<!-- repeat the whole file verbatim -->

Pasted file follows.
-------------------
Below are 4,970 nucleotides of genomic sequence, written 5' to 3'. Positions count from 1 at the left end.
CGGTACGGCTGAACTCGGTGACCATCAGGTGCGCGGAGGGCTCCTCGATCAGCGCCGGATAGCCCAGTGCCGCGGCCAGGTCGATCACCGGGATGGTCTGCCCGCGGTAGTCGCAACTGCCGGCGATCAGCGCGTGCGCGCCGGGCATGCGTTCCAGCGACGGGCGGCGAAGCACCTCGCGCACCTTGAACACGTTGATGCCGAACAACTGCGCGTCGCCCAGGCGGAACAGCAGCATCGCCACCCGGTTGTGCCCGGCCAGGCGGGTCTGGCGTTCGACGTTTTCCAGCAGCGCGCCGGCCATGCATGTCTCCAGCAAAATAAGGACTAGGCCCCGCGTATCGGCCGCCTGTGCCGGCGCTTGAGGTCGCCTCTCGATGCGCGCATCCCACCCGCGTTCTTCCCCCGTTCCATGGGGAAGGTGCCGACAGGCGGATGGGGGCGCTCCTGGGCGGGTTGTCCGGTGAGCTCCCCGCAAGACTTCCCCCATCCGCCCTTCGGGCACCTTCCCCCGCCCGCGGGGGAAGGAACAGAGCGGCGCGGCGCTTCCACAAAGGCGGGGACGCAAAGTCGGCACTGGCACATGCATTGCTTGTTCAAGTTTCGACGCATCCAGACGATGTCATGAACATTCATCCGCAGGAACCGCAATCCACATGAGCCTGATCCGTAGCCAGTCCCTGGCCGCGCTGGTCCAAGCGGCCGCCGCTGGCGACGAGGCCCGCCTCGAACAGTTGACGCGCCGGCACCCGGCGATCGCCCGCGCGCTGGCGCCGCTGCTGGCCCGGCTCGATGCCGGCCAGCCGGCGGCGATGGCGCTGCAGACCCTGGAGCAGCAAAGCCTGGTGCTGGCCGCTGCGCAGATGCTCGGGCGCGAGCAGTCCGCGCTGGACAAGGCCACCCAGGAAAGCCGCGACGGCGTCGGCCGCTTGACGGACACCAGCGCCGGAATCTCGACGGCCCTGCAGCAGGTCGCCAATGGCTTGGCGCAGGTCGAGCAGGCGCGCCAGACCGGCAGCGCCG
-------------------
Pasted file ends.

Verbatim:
Below are 4,970 nucleotides of genomic sequence, written 5' to 3'. Positions count from 1 at the left end.
CGGTACGGCTGAACTCGGTGACCATCAGGTGCGCGGAGGGCTCCTCGATCAGCGCCGGATAGCCCAGTGCCGCGGCCAGGTCGATCACCGGGATGGTCTGCCCGCGGTAGTCGCAACTGCCGGCGATCAGCGCGTGCGCGCCGGGCATGCGTTCCAGCGACGGGCGGCGAAGCACCTCGCGCACCTTGAACACGTTGATGCCGAACAACTGCGCGTCGCCCAGGCGGAACAGCAGCATCGCCACCCGGTTGTGCCCGGCCAGGCGGGTCTGGCGTTCGACGTTTTCCAGCAGCGCGCCGGCCATGCATGTCTCCAGCAAAATAAGGACTAGGCCCCGCGTATCGGCCGCCTGTGCCGGCGCTTGAGGTCGCCTCTCGATGCGCGCATCCCACCCGCGTTCTTCCCCCGTTCCATGGGGAAGGTGCCGACAGGCGGATGGGGGCGCTCCTGGGCGGGTTGTCCGGTGAGCTCCCCGCAAGACTTCCCCCATCCGCCCTTCGGGCACCTTCCCCCGCCCGCGGGGGAAGGAACAGAGCGGCGCGGCGCTTCCACAAAGGCGGGGACGCAAAGTCGGCACTGGCACATGCATTGCTTGTTCAAGTTTCGACGCATCCAGACGATGTCATGAACATTCATCCGCAGGAACCGCAATCCACATGAGCCTGATCCGTAGCCAGTCCCTGGCCGCGCTGGTCCAAGCGGCCGCCGCTGGCGACGAGGCCCGCCTCGAACAGTTGACGCGCCGGCACCCGGCGATCGCCCGCGCGCTGGCGCCGCTGCTGGCCCGGCTCGATGCCGGCCAGCCGGCGGCGATGGCGCTGCAGACCCTGGAGCAGCAAAGCCTGGTGCTGGCCGCTGCGCAGATGCTCGGGCGCGAGCAGTCCGCGCTGGACAAGGCCACCCAGGAAAGCCGCGACGGCGTCGGCCGCTTGACGGACACCAGCGCCGGAATCTCGACGGCCCTGCAGCAGGTCGCCAATGGCTTGGCGCAGGTCGAGCAGGCGCGCCAGACCGGCAGCGCCG